Yet some college presidents think there should be a debate about lowering the drinking age, Hingson noted. "But, when we look at the data, binge drinking and driving is mostly among 21- to 24-year-olds," he said. "It's not among the 18- to 20-year-old group," he said.
"It appears to me that some colleges are not implementing the interventions, where we've got evidence that they work," Hingson said. "The challenge for us is to make sure colleges understand what things are working. We have to get them to expand screening and interventions to reach wider populations of students and work with communities."
Dr. Marc Galanter, director of the division of alcoholism and drug abuse in the psychiatry department at the New York University School of Medicine, said that binge drinking among college students has far-reaching effects for the students.
"The heavy drinking during college not only results in severe consequences at that time, [but] it also primes college students for later alcohol addiction," Galanter said. "Heavier drink at this age is a predictor of later alcoholism and is likely a major causative factor."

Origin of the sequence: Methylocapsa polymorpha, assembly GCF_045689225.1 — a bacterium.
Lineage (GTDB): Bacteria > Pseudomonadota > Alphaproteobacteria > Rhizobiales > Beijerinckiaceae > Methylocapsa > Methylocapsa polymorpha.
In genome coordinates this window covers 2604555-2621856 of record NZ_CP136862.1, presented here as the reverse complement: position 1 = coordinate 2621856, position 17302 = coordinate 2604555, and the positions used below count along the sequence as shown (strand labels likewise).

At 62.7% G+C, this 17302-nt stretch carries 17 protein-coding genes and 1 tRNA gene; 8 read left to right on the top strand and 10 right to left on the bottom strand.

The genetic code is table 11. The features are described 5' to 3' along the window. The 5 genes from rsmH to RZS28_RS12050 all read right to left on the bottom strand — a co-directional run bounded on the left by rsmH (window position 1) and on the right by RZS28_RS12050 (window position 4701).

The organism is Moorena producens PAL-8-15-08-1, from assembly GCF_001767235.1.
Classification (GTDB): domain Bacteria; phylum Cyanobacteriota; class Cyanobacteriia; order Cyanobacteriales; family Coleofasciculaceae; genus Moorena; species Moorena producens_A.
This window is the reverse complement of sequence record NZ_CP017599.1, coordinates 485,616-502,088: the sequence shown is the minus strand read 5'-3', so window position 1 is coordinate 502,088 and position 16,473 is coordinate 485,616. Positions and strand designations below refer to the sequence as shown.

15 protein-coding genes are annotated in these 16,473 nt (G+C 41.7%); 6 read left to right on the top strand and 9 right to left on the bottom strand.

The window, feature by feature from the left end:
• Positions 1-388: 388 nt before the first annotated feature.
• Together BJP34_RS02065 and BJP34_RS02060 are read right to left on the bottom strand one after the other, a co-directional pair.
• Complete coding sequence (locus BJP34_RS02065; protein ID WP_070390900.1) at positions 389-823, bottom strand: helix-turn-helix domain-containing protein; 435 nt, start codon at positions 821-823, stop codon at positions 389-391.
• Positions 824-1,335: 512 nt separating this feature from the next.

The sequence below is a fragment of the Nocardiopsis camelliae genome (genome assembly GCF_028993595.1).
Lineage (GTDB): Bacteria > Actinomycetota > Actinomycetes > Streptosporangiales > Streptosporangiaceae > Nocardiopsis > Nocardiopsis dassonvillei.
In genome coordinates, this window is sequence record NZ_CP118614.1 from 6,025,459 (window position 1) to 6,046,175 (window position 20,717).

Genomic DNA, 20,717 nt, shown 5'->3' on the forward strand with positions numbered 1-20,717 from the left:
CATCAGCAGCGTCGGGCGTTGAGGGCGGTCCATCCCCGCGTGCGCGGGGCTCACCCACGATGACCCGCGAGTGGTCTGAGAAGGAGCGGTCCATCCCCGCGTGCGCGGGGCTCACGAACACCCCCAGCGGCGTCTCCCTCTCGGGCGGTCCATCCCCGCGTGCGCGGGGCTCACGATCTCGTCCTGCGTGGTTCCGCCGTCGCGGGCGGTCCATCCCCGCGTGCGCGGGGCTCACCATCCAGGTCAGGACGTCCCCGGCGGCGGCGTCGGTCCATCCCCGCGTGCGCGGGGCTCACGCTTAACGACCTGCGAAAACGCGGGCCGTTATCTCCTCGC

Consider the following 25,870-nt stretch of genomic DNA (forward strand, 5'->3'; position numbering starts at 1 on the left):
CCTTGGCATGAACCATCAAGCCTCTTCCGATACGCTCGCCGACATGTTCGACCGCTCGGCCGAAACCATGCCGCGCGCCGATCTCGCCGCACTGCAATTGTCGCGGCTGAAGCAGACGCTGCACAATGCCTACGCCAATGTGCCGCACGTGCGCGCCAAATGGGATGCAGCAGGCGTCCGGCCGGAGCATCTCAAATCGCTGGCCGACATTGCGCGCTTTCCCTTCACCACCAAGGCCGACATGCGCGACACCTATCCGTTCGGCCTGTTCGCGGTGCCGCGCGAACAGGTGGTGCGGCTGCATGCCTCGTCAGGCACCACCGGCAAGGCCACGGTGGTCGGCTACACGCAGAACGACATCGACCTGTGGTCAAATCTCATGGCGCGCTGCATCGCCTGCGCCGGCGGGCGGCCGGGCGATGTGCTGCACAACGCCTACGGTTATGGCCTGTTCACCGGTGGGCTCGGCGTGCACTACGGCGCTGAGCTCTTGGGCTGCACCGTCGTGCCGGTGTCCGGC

And Hingson said that efforts akin to what has been done to reduce smoking are needed to deal with the drinking problem among young people.
"We as a society have a collective responsibility to try and change this culture of drinking at colleges and among young people," he said.
The U.S. Centers for Disease Control and Prevention has more on alcohol consumption.
SOURCES: Ralph Hingson, Sc.D., M.P.H., director, division of epidemiology and prevention research, U.S. National Institute on Alcohol Abuse and Alcoholism; Marc Galanter, M.D., director, division of alcoholism and drug abuse, Department of Psychiatry, New York University School of Medicine, New York City; David L. Katz, M.D., M.P.H., director, Prevention Research Center, Yale University School of Medicine, New Haven, Conn.; July 2009, Journal of Studies on Alcohol and Drugs, supplement